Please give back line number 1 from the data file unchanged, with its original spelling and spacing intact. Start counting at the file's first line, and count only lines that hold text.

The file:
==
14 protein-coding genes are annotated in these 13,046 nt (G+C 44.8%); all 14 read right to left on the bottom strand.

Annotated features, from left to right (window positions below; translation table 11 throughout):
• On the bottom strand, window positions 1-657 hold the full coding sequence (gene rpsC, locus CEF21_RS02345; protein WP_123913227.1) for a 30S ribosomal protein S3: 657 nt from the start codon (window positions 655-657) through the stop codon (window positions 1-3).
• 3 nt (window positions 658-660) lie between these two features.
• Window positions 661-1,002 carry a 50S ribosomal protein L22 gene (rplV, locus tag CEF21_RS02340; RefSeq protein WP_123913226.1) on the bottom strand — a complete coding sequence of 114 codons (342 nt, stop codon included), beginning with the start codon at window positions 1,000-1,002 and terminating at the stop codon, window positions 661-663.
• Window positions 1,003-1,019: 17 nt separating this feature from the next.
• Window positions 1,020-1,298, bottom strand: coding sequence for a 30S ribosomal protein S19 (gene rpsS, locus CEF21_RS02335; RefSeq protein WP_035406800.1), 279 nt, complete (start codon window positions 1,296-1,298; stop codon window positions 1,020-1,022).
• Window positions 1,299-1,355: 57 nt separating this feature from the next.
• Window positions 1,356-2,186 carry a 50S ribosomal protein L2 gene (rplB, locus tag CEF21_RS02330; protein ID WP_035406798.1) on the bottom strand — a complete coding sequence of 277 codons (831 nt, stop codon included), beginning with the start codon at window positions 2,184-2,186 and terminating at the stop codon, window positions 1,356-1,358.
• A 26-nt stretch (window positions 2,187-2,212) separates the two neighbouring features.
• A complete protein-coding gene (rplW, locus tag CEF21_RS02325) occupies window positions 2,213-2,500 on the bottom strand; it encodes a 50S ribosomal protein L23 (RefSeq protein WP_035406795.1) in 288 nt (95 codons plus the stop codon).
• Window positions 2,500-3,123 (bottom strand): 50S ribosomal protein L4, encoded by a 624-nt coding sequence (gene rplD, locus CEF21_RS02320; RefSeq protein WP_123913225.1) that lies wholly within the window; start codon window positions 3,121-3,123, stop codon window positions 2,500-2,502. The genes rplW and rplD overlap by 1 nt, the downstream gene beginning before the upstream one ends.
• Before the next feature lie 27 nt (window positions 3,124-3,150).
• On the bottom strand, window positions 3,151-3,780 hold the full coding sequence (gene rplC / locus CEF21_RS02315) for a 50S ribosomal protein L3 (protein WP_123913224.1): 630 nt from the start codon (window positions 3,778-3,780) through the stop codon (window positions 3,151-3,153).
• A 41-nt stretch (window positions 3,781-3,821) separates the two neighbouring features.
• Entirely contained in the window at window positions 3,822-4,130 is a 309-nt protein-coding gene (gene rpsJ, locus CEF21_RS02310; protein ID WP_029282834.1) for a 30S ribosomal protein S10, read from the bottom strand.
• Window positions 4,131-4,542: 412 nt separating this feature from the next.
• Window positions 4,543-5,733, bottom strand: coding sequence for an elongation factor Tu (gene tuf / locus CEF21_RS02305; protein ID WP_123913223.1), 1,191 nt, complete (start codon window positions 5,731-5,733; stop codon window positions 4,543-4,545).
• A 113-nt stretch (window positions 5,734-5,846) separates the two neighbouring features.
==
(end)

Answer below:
14 protein-coding genes are annotated in these 13,046 nt (G+C 44.8%); all 14 read right to left on the bottom strand.